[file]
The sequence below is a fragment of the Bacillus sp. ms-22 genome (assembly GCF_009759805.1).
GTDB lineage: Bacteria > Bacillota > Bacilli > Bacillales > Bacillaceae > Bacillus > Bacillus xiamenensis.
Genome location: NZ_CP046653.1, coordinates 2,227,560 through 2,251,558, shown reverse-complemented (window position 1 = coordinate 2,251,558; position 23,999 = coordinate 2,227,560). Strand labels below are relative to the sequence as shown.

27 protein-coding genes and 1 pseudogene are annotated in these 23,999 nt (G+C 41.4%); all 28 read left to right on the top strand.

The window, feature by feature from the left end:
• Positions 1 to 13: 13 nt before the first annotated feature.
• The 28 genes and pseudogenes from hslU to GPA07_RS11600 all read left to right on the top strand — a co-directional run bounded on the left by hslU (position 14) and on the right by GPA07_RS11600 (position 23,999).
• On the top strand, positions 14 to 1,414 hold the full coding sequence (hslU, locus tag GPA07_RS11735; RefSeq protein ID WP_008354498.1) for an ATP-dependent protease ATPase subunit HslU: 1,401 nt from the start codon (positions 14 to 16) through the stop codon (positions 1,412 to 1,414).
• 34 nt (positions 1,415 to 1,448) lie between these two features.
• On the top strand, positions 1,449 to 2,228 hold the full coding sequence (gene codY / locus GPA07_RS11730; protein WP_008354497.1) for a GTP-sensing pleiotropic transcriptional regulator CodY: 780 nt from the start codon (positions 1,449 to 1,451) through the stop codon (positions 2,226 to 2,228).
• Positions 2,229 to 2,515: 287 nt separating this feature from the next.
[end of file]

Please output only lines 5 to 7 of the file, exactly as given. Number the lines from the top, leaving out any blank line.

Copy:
The window, feature by feature from the left end:
• Positions 1 to 13: 13 nt before the first annotated feature.
• The 28 genes and pseudogenes from hslU to GPA07_RS11600 all read left to right on the top strand — a co-directional run bounded on the left by hslU (position 14) and on the right by GPA07_RS11600 (position 23,999).